Because the claim referred to reducing, and not preventing or curing, hair loss, we considered that it would not be understood as medicinal. Nonetheless, Alpecin was required to hold adequate evidence to support the claim. We assessed the evidence provided in full and took expert advice.

We noted that the product had only been tested on subjects with androgenetic alopecia, which mainly affected men. While the sex of the subjects was not made clear in every paper, in those where it was stated, the subjects were all male.

One paper discussed the effect of caffeine on the skin’s barrier function. However, it did not present any evidence to demonstrate that this would affect hair growth and did not relate to the product in question (Alpecin Caffeine C1 Shampoo). Two of the studies were in vitro. We considered that those results were not sufficient to substantiate the efficacy of the product in human subjects.

One of the in vivo studies did not use a control group and it was therefore not possible to determine whether the results were due to the effect of the product. Results were measured using a “hair pull” test. We understood that there were more robust methods of measuring hair loss available. A further in vivo study was tested on chest hair, rather than hair on the scalp. The shampoo was applied neat to the tested area. We did not consider that the testing methodology reflected the way in which users were likely to use the product.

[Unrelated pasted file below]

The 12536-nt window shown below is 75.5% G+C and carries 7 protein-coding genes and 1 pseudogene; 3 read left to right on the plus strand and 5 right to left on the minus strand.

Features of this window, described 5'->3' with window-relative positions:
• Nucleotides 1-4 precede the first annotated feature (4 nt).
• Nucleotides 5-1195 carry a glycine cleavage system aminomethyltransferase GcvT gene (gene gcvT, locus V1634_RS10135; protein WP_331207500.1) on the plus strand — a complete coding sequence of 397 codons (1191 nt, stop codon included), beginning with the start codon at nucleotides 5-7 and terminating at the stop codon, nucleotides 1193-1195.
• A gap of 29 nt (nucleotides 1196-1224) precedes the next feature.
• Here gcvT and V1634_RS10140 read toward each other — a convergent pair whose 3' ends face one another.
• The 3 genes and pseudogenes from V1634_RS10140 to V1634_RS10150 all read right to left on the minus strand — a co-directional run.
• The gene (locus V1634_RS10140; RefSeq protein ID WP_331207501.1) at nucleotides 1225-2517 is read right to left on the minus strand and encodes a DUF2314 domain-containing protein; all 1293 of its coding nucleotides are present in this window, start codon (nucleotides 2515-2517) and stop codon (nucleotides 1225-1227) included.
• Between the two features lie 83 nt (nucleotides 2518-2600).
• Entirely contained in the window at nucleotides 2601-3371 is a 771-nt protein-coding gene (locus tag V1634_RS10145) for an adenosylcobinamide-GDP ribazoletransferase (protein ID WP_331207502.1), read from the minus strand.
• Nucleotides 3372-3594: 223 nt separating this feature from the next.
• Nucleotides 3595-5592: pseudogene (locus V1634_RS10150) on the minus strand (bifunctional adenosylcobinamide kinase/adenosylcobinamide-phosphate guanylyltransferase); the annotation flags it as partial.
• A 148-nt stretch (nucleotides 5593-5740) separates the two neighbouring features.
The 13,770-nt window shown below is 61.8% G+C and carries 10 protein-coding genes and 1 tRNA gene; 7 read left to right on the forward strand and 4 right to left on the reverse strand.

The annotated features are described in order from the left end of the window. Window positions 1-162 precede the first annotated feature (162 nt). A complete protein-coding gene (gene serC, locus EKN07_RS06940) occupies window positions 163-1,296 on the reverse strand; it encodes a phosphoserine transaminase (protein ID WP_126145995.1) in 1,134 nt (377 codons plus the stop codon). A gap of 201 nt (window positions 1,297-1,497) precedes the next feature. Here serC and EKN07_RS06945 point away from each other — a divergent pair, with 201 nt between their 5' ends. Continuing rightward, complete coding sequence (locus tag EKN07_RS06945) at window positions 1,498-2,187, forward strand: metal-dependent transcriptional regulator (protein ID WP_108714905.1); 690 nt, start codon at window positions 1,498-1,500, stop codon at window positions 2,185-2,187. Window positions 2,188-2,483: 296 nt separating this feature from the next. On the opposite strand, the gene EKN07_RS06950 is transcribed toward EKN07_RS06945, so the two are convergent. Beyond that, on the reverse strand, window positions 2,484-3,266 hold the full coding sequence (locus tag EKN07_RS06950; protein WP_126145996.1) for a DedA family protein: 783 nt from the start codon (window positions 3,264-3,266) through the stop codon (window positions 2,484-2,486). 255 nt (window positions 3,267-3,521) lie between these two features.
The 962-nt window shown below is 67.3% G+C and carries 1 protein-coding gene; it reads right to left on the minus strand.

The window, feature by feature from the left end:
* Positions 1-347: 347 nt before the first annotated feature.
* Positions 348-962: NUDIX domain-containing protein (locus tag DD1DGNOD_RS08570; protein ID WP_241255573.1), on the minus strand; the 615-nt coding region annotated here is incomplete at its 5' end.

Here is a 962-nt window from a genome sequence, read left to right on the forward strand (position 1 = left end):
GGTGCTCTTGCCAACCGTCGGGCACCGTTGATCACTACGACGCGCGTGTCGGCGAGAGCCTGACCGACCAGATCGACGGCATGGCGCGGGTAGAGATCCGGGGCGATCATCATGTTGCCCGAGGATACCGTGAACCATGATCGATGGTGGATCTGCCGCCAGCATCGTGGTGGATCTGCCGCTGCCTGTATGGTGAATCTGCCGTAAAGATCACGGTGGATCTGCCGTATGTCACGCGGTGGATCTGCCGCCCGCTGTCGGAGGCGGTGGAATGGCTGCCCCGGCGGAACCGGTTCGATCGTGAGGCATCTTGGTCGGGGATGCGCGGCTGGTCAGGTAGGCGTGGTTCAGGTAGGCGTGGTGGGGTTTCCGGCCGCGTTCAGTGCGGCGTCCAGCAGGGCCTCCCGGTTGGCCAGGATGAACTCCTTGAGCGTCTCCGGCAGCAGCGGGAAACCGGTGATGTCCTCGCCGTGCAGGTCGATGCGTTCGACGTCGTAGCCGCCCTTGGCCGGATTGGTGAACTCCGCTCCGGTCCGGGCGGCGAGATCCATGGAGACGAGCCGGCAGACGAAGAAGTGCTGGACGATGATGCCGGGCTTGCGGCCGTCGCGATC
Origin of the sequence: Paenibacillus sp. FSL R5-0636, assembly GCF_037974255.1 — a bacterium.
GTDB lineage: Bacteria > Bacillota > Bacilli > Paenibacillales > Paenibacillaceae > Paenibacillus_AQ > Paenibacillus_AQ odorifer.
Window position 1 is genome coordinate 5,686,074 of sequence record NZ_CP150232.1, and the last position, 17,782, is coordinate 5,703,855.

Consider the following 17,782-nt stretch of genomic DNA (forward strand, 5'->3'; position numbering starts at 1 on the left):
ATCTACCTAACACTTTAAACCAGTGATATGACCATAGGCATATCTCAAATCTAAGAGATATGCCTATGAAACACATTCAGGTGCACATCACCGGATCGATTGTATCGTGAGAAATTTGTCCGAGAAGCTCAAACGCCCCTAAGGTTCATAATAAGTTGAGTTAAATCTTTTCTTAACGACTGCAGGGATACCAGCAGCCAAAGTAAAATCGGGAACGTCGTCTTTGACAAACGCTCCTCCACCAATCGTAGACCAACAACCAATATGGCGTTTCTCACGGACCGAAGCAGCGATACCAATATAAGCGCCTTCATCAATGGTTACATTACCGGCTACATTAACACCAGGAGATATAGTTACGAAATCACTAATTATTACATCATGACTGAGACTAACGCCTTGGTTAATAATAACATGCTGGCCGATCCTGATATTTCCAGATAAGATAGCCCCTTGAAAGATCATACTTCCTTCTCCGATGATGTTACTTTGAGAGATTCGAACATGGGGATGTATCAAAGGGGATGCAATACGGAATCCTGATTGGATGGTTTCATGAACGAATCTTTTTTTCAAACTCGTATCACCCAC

Another study on 66 subjects did not use an appropriate control. Rather than comparing the product to the same formulation minus caffeine, it used a completely different product, which could have influenced participants’ perceptions. Furthermore, the measurements used were all subjective.

An open-label randomised multicentre study on 210 subjects used a slightly more robust method of hair assessment. However, it was non-blinded and did not relate to the product being advertised. The test product was applied twice a day, which we did not consider to be reflective of typical consumer use of a shampoo. A study conducted by Alpecin on 201 men was uncontrolled, non-blinded, and based on self-perceived results. We considered that the methodology of that study was also not sufficiently robust to support the claim.

Alpecin also provided the results of a consumer survey which indicated that a large proportion of 212 men who used the product had noticed a slowdown and reduction in hair loss. However, in the absence of more objective data demonstrating the effect, we did not consider that consumer perception data was sufficient to support the claim that the product could reduce hair loss.

Taking into account the body of evidence as a whole, we considered that we had not seen any studies of the actual product as used by consumers on their scalp using an accurate and objective analysis of hair growth, in a well-designed and well-conducted trial. We concluded that the claim “it can actually help to reduce hair loss” had not been substantiated and was therefore misleading.

The ad breached CAP Code (Edition 12) rules   (Misleading advertising),   (Substantiation) and   (Hair and scalp).

Action

The ad must not appear again in the form complained of. We told Dr Kurt Wolff GmbH & Co KG t/a Alpecin not to state or imply that their product could reduce hair loss unless they held adequate evidence to support their claims.

CAP Code (Edition 12)

12.23     3.1     3.7